For years, SEC basketball teams were comfortable in a game routine of Wednesdays and Saturdays. The television deal with ESPN changed things, and now there's new phraseology within the conference.
The "quick turn" is what teams encounter when they face the week's second game with shorter than normal preparation time.
Sometimes that abbreviated time is less than 48 hours ,as was the case for Ole Miss in mid-January, when it lost an 8 p.m., Thursday game to MSU and was beaten soundly on Saturday in a late-afternoon start against Georgia.
This time, there's one more day to prepare, but that's also a travel day for the Rebels (17-10, 5-7 SEC) who play at South Carolina (13-12, 4-8) tonight at 6 on ESPNU.
"We've had the quick turn on the other end but not this way," South Carolina coach Darrin Horn said. "This is something our team will have to learn to deal with."
Kennedy didn't dwell on the quick turn but did cite it as a factor against Georgia, particularly after an emotional home loss in which the Rebels had a late lead before falling 69-64.
Less than 48 hours later, Georgia came within a bucket of hanging a hundred on the Rebels at home. Georgia shot 63.5 percent - 50 percent from 3-point range - in winning 98-74.
Kennedy called his team's play "flat."
Monday, he had little to say about the quick turn as the Rebels digest another loss to the Bulldogs, who have won five straight in the series.
"Our biggest focus is on the fact that we only have four regular season games left, and we want our guys to focus on the present and understand how quickly the season is coming to an end," he said. "We want to take full advantage of our opportunities."
After a promising start to league play, South Carolina enters having lost five straight and seven of its last eight SEC games. The Gamecocks lost 90-59 at Kentucky on Saturday.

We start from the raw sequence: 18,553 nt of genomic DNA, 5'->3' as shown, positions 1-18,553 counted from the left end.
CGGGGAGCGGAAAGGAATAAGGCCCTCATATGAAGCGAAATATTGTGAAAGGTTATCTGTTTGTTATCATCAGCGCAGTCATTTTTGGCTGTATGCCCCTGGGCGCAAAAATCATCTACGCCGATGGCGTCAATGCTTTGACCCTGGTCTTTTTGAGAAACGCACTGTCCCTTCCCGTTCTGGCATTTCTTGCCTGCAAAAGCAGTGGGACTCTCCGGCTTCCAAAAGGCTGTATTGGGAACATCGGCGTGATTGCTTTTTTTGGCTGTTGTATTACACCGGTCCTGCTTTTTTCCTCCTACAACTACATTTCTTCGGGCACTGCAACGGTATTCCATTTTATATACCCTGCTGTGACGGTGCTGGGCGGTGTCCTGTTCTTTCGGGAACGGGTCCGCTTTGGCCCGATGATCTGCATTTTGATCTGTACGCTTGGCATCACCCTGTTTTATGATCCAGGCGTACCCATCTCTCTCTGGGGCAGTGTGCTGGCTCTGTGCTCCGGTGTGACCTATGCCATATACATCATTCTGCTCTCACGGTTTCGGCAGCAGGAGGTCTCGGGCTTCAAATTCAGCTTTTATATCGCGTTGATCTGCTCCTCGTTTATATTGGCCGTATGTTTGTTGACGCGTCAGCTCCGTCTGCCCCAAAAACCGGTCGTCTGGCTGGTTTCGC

South Carolina is expected to play without junior forward Lakeem Jackson, a top defender and offensive rebounder, for the third straight game.
Horn has five freshmen and a first-year junior college transfer in his rotation, but he says it's time to stop focusing on the team's inexperience.
"At some point inexperience and youth become an excuse," he said. "We're 25 games in, and our guys who play have played a lot of basketball this season."
In contrast, the Rebels have two seniors and a fourth-year junior getting key minutes in their backcourt.
Kennedy is puzzled as to why his team can't seem to put really good shooting games together. Ole Miss shot 56.8 percent from the floor and 52 percent from the arc in dismantling Auburn 90-59 last Wednesday.
At MSU, the perimeter-oriented Rebels were just 4 for 24 from 3-point range.
"When you deal with teenagers, focus is certainly an issue," Kennedy said. "For us, it's just been inconsistency. We hit such peaks and valleys. We've been either really high or really low, and it seems to flip on us from game to game."
Contact Parrish Alford at 678-1600 or firstname.lastname@example.org.